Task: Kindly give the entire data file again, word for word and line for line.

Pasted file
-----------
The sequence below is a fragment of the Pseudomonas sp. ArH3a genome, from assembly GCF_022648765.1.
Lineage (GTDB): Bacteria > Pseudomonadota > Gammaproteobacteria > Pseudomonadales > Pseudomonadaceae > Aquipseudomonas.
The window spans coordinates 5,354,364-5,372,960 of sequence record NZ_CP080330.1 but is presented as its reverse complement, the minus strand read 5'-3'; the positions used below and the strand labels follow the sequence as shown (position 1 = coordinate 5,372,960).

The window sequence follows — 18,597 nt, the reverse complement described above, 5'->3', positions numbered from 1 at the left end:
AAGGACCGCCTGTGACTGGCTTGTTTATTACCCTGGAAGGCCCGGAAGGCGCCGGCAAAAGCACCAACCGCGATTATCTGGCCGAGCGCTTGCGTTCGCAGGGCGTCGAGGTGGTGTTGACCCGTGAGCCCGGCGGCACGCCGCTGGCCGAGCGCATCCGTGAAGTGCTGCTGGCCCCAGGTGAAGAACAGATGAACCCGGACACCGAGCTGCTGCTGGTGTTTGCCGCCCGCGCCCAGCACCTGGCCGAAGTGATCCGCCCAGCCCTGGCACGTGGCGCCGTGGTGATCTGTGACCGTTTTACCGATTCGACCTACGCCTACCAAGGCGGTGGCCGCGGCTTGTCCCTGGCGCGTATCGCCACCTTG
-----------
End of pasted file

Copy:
The sequence below is a fragment of the Pseudomonas sp. ArH3a genome, from assembly GCF_022648765.1.
Lineage (GTDB): Bacteria > Pseudomonadota > Gammaproteobacteria > Pseudomonadales > Pseudomonadaceae > Aquipseudomonas.
The window spans coordinates 5,354,364-5,372,960 of sequence record NZ_CP080330.1 but is presented as its reverse complement, the minus strand read 5'-3'; the positions used below and the strand labels follow the sequence as shown (position 1 = coordinate 5,372,960).

The window sequence follows — 18,597 nt, the reverse complement described above, 5'->3', positions numbered from 1 at the left end:
AAGGACCGCCTGTGACTGGCTTGTTTATTACCCTGGAAGGCCCGGAAGGCGCCGGCAAAAGCACCAACCGCGATTATCTGGCCGAGCGCTTGCGTTCGCAGGGCGTCGAGGTGGTGTTGACCCGTGAGCCCGGCGGCACGCCGCTGGCCGAGCGCATCCGTGAAGTGCTGCTGGCCCCAGGTGAAGAACAGATGAACCCGGACACCGAGCTGCTGCTGGTGTTTGCCGCCCGCGCCCAGCACCTGGCCGAAGTGATCCGCCCAGCCCTGGCACGTGGCGCCGTGGTGATCTGTGACCGTTTTACCGATTCGACCTACGCCTACCAAGGCGGTGGCCGCGGCTTGTCCCTGGCGCGTATCGCCACCTTG